Flash Feature! Banjos Burn Bright in Levees’ Library

Growing up in Northeast Texas, Justin Mills played the piano. In 2019, under the pseudonym Levees, his keys have turned to strings and his passion for music has taken him to undiscovered heights. Now brandishing a banjo more often than not, Mills writes and performs folk songs that range from observational Americana to animated Appalachian. From the early stages of adolescent piano lessons and high school marching band a bold and story-driven musician has emerged, relating tales of adversity and adventure and evoking powerful emotions through his songs.

Currently a student at University of Texas at Dallas, Levees is earning a degree in mathematics while occupying his time with the arts simultaneously. The artistic classes in his schedule allow him to further explore creativity outside of music and he has begun to understand how other art forms can indirectly enhance his craft as a musician. While still well-versed in data science and analytics, Mills expresses his artistry through songwriting and often looks to his music for a brief liberation from his data-driven studies.

Mostly I’ve been studying Math at UTD, but over the past two years I’ve been taking film classes and poetry classes, and those have been incredible to me….In some sense being forced to read poetry and film criticism has really broadened my appreciation for the arts and how they are made.”

Ideas for songs flow naturally through Levees throughout the day but his characters and storylines burn brightest near dawn and dusk, particularly when surrounded by the quiet landscapes that UTD’s campus has to offer.  After mending and altering, Levees spends weeks debating a song’s potential and ultimately if there’s something he can’t let go of, he knows there’s something special in development.

His latest release The King of Lean Cuisine tells fabled stories that sound uniquely modern yet aged in their own right. With heavily-present guitar and banjo strumming and deliberately-forward vocals, Levees paints cinematic action sequences for his listeners through speakers instead of a silver screen. Relying on artists like Sufjan Stevens, The Mountain Goats, Steve Earle, Shakey Graves, and especially Al Scorch for musical and poetic inspiration, he admires the straightforward candor of folk music and aims to write songs that provoke deeper thought while still entertaining his audiences.

“Generally, [writing is] a pretty natural process; sometimes […] I just get the feeling and need to get to the nearest instrument and work something out. The simplicity of folk instrumentation really lends to highlighting great lyrics, which is certainly what I try to write. I read somewhere that Woody Guthrie purposefully kept himself from getting too good at guitar so people would listen to what he had to sing and say…. I like that mentality.”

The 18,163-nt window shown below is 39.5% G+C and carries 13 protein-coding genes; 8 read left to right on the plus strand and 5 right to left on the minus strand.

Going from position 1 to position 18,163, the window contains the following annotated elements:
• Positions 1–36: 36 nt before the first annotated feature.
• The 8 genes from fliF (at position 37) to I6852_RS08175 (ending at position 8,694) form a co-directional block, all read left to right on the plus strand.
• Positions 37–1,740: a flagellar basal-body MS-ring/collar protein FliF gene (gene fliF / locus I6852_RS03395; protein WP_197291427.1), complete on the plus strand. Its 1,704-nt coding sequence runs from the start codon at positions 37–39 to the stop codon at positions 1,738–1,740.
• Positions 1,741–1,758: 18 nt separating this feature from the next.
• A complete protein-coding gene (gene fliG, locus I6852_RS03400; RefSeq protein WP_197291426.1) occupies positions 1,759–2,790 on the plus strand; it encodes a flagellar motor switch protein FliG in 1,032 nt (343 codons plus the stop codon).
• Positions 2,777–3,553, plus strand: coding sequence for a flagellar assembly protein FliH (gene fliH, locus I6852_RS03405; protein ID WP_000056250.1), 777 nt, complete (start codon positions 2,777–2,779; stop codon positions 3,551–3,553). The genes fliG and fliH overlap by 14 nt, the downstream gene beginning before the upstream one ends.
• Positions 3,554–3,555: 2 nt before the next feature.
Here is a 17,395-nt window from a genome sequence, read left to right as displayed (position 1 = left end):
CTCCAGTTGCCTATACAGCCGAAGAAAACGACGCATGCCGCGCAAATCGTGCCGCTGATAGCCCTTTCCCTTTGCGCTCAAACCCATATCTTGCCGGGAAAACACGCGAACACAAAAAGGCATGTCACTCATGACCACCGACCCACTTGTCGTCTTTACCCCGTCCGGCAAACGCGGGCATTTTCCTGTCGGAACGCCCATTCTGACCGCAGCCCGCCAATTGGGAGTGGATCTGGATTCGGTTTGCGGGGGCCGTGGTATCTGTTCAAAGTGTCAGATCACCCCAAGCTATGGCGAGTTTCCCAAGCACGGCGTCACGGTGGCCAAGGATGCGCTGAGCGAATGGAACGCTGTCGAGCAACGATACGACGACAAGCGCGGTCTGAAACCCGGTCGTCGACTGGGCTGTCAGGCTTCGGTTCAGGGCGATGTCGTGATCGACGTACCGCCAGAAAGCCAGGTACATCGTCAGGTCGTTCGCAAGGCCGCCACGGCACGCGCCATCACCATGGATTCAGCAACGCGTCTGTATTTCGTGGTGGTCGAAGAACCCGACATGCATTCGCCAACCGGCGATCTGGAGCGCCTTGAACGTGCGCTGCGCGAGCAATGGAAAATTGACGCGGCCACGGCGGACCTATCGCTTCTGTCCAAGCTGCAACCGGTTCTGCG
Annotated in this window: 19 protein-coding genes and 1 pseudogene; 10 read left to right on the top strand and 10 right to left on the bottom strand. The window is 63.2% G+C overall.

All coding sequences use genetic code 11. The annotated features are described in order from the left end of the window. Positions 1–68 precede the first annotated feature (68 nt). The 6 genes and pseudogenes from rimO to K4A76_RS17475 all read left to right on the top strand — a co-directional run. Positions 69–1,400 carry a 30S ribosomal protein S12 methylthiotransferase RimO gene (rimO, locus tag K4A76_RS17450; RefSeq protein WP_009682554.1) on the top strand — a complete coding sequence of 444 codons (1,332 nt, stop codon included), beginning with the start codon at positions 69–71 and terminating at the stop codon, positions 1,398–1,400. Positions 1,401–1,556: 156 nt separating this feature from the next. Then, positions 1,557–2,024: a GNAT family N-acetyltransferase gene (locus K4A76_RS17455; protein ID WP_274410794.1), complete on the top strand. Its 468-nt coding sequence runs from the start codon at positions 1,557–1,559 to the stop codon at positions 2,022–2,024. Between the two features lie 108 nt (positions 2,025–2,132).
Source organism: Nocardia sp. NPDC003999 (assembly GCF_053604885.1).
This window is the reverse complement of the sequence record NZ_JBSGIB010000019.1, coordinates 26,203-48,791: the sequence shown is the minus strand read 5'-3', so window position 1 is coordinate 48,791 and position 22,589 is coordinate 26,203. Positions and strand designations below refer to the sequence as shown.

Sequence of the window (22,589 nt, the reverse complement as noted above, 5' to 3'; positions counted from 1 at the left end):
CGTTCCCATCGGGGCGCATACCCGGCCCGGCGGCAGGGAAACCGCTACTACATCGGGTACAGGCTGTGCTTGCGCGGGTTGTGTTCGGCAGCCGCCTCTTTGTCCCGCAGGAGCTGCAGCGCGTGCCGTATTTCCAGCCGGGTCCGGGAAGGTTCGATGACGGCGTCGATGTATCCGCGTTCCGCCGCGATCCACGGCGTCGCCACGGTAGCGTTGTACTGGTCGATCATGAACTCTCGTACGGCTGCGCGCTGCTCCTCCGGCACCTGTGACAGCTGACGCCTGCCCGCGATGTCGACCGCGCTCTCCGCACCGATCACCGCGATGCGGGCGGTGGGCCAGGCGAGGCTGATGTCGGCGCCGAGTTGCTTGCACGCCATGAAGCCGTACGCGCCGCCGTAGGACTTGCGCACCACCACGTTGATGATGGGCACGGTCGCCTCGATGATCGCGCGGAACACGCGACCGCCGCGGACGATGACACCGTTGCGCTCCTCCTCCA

A native of DeSoto, Texas, Mills spent the majority of his childhood playing music yet only picked up a guitar or banjo for the first time three short years ago. After seeing Scorch perform, whose stylistic banjo playing served as an early influence to his musical journey, Mills’ passion for banjo-backed narration was solidified and the artistic concept for Levees was born.

Since then a self-taught banjoist (but still cognizant of music’s early influence in his life), Levees dawns a particular ‘clawhammer’ style of playing banjo as heard on the EP’s third track “Spiders”.

Featuring aggressive strumming and meticulous picking, the clawhammer style pairs together individual instrumental lines in order to form a collaborative rhythm and melody, all rooted in scrupulous timing. Coupled with instrument’s harmony, Mills’ aching vocals and grippingly emphatic narratives create what is Levees’ durable and decisive structure of sound.

Referring to the new Lean Cuisine EP, which was recorded, mixed and mastered by Mills in a campus dorm (following guidance from friend Matt Clepper), Levees identifies the record as a compilation of tales focused on central characters who persevere through failing relationships and exist on the verge of desperation. Levees believes it is possible, however, that while the album features antiheroes living in separate worlds, their stories are somehow intertwined — perhaps on this record, perhaps on another beyond the horizon.

Looking forward into 2019, Levees reveals that there is additional music slated for release in the back half of the year.  Possibly featuring sequential anecdotes to the misadventures of Lean Cuisine, his new music is at this point mostly written and now beginning to undergo the process of early stage recording. As for now, Levees’ first act is a rousing revival of the American Past’s musical production, highlighted by modern anecdotes and present day passion; sit tight if you enjoy what you’re hearing. The show is just getting started.

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